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Titilaka was beautiful enough that I could spent our entire three nights there within the walls of the hotel, content never to leave its many stylish rooms. So you can imagine then, that the surroundings were pretty spectacular in order to drag me out of my relaxation coma in order to explore.

Titilaka has two levels of inclusiveness available to guests. The full-board program, which Zoe and I were on, involves all meals and — options include kayaking, walking, bicycling and rowing tours. The comprehensive package includes 1/2 day tours such as visits to the various islands of Lake Titicaca — tours that Zoe and I, and other guests on the full board program, were welcome to join at additional cost.

We did a mix of included and paid tours that gave us a fantastic introduction to this beautiful and fabled high altitude lake straddling the border between Peru and Bolivia.

Visit to the Authentic Taquille

Our first tour, and top of our priority list, was visiting Isla Taquille. This UNESCO-recognized island is one of the great treasures of Titicaca and has the crowds to prove it — its south shores are a popular stop on package tours of the lake. However, those tours follow a set schedule and first arrive in the afternoon, traveling from Puno and stopping at the Uros Islands en route. Β This gives Titilaka guests a locational advantage — only an hour away by boat, we arrived and departed again long before any other tourists would set foot on the island.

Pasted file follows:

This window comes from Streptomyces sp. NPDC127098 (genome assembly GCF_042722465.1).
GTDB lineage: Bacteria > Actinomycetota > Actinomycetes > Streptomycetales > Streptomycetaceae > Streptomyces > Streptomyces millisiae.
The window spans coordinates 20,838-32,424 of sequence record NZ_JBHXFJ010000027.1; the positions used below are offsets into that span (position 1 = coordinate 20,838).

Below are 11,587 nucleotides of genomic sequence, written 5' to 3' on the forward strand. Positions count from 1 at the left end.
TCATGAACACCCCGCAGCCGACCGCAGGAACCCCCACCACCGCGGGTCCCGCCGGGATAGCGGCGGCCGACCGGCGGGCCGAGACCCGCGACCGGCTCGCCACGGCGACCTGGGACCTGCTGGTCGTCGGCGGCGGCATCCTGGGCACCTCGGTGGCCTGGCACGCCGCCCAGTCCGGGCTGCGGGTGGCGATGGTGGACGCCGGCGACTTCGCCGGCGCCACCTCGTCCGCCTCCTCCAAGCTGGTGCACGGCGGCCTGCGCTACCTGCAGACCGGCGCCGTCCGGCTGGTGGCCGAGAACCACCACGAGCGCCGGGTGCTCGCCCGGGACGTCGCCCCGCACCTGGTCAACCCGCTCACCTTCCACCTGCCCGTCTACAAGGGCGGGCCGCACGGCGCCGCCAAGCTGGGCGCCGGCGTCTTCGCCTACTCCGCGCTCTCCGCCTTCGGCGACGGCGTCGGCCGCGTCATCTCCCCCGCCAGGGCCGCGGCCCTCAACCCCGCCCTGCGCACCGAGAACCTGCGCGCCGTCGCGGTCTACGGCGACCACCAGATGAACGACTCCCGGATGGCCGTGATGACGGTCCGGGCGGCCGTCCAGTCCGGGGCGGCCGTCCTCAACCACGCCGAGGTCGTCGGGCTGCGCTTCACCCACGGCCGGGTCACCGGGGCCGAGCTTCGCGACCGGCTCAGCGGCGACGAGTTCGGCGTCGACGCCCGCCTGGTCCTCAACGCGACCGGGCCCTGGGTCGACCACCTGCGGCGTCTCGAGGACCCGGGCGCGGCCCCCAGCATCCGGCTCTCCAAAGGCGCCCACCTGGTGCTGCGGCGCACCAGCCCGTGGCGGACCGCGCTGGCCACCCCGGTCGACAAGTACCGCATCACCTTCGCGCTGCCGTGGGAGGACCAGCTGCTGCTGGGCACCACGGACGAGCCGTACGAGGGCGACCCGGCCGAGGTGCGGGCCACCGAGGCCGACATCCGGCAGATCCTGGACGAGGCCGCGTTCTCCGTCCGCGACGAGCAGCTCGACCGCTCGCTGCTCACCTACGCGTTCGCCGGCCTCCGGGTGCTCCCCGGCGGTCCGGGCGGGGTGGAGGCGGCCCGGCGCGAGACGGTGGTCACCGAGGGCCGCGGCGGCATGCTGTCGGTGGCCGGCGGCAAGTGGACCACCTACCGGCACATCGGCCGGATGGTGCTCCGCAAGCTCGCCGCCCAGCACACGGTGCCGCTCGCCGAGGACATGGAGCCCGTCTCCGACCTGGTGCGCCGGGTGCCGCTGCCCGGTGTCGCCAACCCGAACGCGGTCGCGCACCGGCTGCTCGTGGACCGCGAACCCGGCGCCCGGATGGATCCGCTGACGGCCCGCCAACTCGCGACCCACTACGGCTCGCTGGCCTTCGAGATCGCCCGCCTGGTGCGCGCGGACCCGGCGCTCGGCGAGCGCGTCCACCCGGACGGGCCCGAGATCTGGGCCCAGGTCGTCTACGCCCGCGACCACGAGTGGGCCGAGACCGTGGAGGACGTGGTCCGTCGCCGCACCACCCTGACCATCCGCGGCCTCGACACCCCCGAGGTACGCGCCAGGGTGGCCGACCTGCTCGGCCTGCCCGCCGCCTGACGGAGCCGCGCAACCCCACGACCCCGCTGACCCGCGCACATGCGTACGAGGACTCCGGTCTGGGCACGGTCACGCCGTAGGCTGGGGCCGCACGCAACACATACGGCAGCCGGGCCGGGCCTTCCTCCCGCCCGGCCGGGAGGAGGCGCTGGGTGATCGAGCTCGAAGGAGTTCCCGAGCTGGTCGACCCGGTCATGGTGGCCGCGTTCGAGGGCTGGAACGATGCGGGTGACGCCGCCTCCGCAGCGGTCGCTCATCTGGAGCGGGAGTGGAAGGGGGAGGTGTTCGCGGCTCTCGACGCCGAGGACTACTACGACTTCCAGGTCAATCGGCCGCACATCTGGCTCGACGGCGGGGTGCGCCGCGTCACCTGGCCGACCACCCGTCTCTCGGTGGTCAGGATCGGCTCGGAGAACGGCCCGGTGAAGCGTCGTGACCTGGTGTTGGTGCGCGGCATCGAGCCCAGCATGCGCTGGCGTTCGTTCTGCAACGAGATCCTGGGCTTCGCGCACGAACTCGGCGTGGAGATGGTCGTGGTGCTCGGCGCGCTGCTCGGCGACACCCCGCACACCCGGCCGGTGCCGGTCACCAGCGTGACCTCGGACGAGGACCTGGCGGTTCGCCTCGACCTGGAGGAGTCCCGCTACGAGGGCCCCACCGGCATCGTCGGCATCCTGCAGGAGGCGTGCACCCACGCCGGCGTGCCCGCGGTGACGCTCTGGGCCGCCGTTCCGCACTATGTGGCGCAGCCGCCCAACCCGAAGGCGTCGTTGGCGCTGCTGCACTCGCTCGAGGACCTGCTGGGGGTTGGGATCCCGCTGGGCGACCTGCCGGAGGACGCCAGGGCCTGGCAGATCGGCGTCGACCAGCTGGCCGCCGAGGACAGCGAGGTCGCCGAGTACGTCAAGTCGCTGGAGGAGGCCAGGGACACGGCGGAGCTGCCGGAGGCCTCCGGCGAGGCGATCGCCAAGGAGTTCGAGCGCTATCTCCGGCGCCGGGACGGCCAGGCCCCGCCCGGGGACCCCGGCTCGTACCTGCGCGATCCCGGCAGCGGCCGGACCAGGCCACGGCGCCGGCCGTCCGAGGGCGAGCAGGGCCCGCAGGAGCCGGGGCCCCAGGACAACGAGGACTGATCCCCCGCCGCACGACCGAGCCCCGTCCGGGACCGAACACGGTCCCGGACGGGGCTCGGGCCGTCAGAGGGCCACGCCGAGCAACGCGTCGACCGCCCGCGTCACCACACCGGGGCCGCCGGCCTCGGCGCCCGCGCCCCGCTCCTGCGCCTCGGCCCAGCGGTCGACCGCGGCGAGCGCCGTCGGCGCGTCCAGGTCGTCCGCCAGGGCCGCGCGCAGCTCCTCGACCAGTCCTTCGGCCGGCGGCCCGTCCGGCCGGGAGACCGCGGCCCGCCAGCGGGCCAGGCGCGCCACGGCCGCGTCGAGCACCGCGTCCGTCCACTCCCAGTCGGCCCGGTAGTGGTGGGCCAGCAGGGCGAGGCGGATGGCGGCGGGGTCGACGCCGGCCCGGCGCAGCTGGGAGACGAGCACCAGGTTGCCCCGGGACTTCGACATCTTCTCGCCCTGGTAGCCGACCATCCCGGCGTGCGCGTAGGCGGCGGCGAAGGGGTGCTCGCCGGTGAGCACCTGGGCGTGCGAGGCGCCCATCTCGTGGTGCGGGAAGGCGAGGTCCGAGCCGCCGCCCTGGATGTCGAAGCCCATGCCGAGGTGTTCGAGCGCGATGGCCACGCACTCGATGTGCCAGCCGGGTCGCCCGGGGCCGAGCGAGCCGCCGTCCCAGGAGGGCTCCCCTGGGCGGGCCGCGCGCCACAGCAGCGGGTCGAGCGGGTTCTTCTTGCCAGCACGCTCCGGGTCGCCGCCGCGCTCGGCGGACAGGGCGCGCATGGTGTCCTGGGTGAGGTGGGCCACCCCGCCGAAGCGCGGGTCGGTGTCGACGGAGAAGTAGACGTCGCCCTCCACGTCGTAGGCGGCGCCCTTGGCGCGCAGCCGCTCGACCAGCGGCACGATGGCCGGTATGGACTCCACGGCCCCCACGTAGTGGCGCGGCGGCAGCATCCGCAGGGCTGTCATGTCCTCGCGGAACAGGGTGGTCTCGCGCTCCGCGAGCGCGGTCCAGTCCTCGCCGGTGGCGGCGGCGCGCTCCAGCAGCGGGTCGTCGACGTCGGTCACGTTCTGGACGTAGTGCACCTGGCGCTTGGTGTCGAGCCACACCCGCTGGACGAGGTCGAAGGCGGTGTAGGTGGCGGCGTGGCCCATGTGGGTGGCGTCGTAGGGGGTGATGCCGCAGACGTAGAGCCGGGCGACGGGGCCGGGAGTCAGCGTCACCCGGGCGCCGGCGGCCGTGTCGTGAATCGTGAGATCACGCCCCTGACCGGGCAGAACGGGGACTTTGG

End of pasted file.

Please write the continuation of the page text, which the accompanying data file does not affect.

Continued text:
Meaning we had every ounce of authentic charm all to ourselves.

Isla Taquille on Lake Titicaca

Isla Taquille on Lake Titicaca

The men and woman of Taquille are renowned for being the most skilled weavers in all of Peru. We were warmly welcomed into the home of a local family who shook our hands and greeted us one by one — a rarity among this kind of tour. Rather than feeling like an intruder, I actually felt like a guest.

Our guide Julio translated and explained the simple and beautiful way of life on the island, and how it differed from his own experiences in the “big city” of Puno. I loved the service-centric priorities of the community, whose Quechua motto translates to today for you, tomorrow for me, a beautiful sentiment that means neighbors never stop helping one another.

After our visit with the family, we walked from the island’s North shore to the South, taking in a dizzying (seriously dizzying, did I mention the altitude?) array of stunning landscapes and tableau. Between the bright blue sky and the mirror-like reflection the lake gave off, I didn’t dare lift my sunglasses, and I struggled to meter my photos correctly in the harshest light we’d seen in Peru.

At one particularly scenic viewpoint our guide Julio offered to take our photo and ran around us, snapping a few. When I flipped through them a moment later I nearly died of laughter at the best unintentional photobomb of the century. And that’s why I love my super wide 15mm lens!